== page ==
Oncuria™ is a validated quantitative multiplex immunoassay capable of detecting bladder cancer from a voided urine sample. Herein, we sought to determine whether Oncuria™ affects physicians’ use of non-invasive and invasive diagnostic tests for microhematuria, gross hematuria, and bladder cancer surveillance. We conducted a survey-based study to assess physician management of nine clinical scenarios involving real-world data from patients with gross hematuria, microhematuria, and bladder cancer on surveillance. We randomly sampled 15 practicing urologists and generated data including 135 patient-by-urologist interactions and 2160 decision points. Urologists recommended a selection of diagnostic tests and procedures before and after Oncuria™ results were provided. We assessed changes in provider use of non-invasive and invasive diagnostic tests after Oncuria™ results were provided. Over 90% of all urologists changed their diagnostic behavior in at least one patient case with the addition of Oncuria™ results. The total number of diagnostic procedures was reduced by 31% following the disclosure of a negative Oncuria™ test and 27% following the disclosure of a positive Oncuria™ test. This is pilot study has the potential to shed light on the analysis of our four large multicenter international studies deploying OncuriaTM. The Oncuria™ urine-based test, a molecular diagnostic capable of ruling out the presence of bladder cancer, reduces both unnecessary invasive and non-invasive diagnostics and has the potential to reduce costs and improve patient outcomes.

2022 ◽  
vignesh a arasu ◽  
laurel a habel ◽  
ninah s achacoso ◽  
diana s buist ◽  
jason b cord ◽  

PURPOSE: To examine the ability of 5 artificial intelligence (AI)-based computer vision algorithms, most trained to detect visible breast cancer on mammograms, to predict future risk relative to the Breast Cancer Surveillance Consortium clinical risk prediction model (BCSC v2). PATIENTS AND METHODS: In this case-cohort study, women who had a screening mammogram in 2016 at Kaiser Permanente Northern California with no evidence of cancer on final imaging assessment were followed through September 2021. Women with prior breast cancer or a known highly penetrant gene mutation were excluded. From the 329,814 total eligible women, a random subcohort of 13,881 women (4.2%) were selected, of whom 197 had incident cancer. All 4,475 additional incident cancers were also included. Continuous AI-predicted scores were generated from the index 2016 mammogram. Risk estimates were generated with the Kaplan-Meier method and time-varying area under the curve [AUC(t)]. RESULTS: For incident cancers at 0-1 year (interval cancer risk), BCSC demonstrated an AUC(t) of 0.62 (95% CI, 0.58-0.66), and the AI algorithms had AUC(t)s ranging from 0.66-0.71, all significantly higher than BCSC (P < .05). For incident cancers at 1 to 5 years (5-year future cancer risk), BCSC demonstrated an AUC(t) of 0.61 (95% CI, 0.60-0.62), and the AI algorithms had AUC(t)s ranging from 0.63 to 0.67, all significantly higher than BCSC. Combined BCSC and AI models demonstrated AUC(t)s for interval cancer risk of 0.67-0.73 and for 5-year future cancer risk of 0.66-0.68. CONCLUSION: The AI mammography algorithms we evaluated had significantly higher discrimination than the BCSC clinical risk model for interval and 5-year future cancer risk. Combined AI and BCSC models had slightly higher discrimination than AI alone.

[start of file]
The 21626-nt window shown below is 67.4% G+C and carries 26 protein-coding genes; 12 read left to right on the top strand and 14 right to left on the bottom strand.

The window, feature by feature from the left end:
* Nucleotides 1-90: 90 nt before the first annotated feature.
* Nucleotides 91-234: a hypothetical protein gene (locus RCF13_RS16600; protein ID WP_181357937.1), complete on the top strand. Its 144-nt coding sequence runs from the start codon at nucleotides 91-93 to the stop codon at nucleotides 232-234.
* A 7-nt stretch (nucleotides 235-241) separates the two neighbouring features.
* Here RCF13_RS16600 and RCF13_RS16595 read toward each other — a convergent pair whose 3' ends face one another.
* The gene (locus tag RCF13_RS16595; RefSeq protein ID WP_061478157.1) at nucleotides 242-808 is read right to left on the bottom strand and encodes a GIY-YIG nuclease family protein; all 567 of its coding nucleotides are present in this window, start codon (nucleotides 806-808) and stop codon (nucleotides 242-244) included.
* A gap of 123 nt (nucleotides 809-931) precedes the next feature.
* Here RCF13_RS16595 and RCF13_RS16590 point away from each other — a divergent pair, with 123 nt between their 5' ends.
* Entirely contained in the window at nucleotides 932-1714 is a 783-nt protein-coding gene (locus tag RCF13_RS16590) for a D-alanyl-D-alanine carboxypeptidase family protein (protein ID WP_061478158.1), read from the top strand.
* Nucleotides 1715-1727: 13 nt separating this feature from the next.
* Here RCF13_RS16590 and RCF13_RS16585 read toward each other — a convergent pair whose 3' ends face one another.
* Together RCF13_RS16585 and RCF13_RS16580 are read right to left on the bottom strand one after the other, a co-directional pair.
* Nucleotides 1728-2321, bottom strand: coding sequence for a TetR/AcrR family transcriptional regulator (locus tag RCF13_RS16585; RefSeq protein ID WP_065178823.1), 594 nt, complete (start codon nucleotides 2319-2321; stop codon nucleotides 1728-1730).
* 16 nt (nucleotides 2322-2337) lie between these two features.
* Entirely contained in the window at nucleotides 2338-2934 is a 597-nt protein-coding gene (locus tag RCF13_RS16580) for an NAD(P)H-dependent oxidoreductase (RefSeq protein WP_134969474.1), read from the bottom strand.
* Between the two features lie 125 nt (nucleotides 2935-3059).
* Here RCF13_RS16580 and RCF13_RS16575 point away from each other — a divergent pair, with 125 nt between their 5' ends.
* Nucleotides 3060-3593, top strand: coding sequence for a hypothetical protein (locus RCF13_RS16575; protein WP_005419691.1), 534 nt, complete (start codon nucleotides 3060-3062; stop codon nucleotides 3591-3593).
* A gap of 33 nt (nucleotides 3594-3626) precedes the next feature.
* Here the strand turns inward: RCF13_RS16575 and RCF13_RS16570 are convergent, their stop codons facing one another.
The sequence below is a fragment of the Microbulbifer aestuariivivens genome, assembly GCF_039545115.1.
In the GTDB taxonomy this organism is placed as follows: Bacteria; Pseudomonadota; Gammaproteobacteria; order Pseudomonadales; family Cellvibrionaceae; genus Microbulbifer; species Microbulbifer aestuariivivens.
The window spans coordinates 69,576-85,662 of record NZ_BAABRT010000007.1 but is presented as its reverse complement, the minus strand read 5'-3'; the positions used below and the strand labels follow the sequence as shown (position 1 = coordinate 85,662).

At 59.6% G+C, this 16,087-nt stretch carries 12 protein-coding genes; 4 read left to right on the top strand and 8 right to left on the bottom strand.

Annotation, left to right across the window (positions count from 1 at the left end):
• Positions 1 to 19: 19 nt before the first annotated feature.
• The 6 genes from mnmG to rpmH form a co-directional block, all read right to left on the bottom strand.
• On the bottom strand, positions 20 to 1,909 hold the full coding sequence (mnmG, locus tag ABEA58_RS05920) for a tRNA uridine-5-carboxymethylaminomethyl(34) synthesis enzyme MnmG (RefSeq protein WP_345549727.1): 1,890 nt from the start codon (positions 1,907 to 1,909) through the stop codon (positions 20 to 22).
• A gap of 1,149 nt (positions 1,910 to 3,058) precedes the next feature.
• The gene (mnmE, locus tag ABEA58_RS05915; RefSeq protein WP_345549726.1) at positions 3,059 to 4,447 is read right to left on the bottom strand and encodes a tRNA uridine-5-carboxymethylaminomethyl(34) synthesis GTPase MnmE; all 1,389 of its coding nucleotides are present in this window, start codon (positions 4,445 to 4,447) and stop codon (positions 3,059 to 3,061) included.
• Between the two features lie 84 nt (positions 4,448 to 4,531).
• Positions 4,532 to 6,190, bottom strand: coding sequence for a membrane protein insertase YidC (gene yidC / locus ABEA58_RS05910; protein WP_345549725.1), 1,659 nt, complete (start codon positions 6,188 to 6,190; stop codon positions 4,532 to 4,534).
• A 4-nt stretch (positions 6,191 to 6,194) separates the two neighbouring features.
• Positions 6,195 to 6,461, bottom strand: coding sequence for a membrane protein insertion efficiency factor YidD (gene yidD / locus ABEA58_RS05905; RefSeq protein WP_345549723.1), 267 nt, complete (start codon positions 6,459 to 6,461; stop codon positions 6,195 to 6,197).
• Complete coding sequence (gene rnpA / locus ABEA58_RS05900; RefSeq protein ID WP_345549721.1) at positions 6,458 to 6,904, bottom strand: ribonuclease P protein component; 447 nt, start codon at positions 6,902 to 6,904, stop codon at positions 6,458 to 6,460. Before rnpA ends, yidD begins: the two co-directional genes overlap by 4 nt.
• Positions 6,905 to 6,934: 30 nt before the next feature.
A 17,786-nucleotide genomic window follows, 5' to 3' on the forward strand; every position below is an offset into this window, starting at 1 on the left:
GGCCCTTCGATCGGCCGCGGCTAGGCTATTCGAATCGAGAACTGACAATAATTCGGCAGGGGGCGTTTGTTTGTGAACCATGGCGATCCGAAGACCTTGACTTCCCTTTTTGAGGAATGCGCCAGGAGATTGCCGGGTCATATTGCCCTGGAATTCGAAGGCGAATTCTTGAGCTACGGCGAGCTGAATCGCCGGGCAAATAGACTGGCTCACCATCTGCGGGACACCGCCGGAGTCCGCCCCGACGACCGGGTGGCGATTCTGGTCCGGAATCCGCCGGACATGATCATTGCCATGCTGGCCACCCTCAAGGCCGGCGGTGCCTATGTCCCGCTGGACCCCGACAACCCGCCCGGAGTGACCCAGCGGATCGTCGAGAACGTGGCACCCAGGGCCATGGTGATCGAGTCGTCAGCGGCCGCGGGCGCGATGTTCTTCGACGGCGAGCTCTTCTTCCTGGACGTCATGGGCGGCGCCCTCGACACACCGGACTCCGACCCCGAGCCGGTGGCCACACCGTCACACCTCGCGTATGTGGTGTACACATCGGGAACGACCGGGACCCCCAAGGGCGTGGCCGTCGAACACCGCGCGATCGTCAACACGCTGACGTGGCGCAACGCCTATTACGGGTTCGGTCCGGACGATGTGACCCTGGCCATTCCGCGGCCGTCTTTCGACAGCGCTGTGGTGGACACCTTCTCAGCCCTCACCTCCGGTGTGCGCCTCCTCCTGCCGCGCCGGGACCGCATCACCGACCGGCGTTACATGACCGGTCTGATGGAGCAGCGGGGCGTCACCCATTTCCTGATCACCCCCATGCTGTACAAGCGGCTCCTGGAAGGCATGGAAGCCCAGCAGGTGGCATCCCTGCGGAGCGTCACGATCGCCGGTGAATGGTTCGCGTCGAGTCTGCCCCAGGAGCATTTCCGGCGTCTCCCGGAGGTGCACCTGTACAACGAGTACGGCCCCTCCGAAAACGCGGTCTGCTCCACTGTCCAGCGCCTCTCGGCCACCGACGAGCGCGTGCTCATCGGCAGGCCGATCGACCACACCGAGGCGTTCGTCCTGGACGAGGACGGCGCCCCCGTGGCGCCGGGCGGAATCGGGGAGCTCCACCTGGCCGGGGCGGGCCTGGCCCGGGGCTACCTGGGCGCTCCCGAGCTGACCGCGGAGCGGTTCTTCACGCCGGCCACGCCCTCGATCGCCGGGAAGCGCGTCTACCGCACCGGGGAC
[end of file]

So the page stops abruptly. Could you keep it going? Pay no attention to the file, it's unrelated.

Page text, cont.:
2022 ◽  
Vol 164 (1) ◽  
pp. 8
Anita Chanana ◽  
Chinmayi Aryasomayajula ◽  
Tiffany Lai ◽  
Joshua Cohen ◽  
Ritu Salani ◽  

2022 ◽  
Vol 74 (1) ◽  
pp. 40-47
Charnwit Assawasirisin ◽  
Pholasith Sangserestid ◽  
Yongyut Sirivatanauksorn ◽  
Somchai Limsrichamrern ◽  
Prawat Kositamongkol ◽  

Background: Today, ruptured hepatocellular carcinoma (HCC) is a less frequently encountered problem globally due to availability of cancer surveillance protocols for the high-risk population. However, in Thailand, a number of patients do not enroll in screening programs, leading to high rates of ruptured complications. In fit-for-surgery and clinically stable patients, hepatectomy means long-term survival. This study aimed to identify predictive factors of survival in resected patients. Methods: A retrospective review of patients with ruptured HCC who underwent liver resection between January 2013 and December 2019 at Siriraj Hospital was performed. The clinical data and outcomes of patients were analyzed. Results: A total of forty-five patients with ruptured HCC underwent resection or 9.8% (45/460) of all operable HCC cases. There were 6 patients (14.3%) who suffered from postoperative liver failure and one patient (2.4%) died within 30 days. Overall survival (OS) and recurrence-free survival were 90%, 64%, 52% and 42.5%, 24%, 16% at 1, 3, and 5 years, respectively. The factors affecting OS were tumor size > 10 cm, vascular invasion, and positive resection margin. Conclusion: Ruptured HCC is treatable disease and surgical resection plays a major role in good outcomes in patients.

2021 ◽  
pp. ijgc-2021-002885
Jacqueline Feinberg ◽  
Karen Carthew ◽  
Emily Webster ◽  
Kaity Chang ◽  
Nita McNeil ◽  

ObjectiveGiven the inconvenience and financial burden of frequent ovarian cancer surveillance and the risks of in-person visits due to COVID-19, which have led to the acceleration of telehealth adaptation, we sought to assess the role of in-person physical examination for the detection of ovarian cancer recurrence among patients enrolled in a routine surveillance program.MethodsThis was a retrospective study of patients initially seen from January 2015 to December 2017 who experienced ovarian cancer recurrence during first clinical remission. Descriptive statistics and bivariate analyses were performed to compare differences in detection methods and in patient and disease characteristics.ResultsAmong 147 patients who met our inclusion criteria, there were no recurrences detected by physical examination alone. Forty-six (31%) patients had recurrence first detected by tumor marker, 81 (55%) by radiographic scan, 17 (12%) by presentation of new symptoms, and 3 (2%) by biopsies taken during non-oncological surgery. One hundred and eleven patients (75%) had multiple positive findings at the time of recurrence. Of all 147 patients, 48 (33%) had symptoms, 21 (14%) had physical examination findings, 106 (72%) had increases in tumor markers, and 141 (96%) had changes on imaging.ConclusionsIn-person physical examination was not a primary means of detection for ovarian cancer recurrence for any patient. Substituting in-person visits for virtual visits that include patient-reported symptoms, alongside a regular surveillance protocol that includes tumor marker testing and imaging, may be a suitable approach for the detection of ovarian cancer recurrence while also reducing patient inconvenience and risks to health.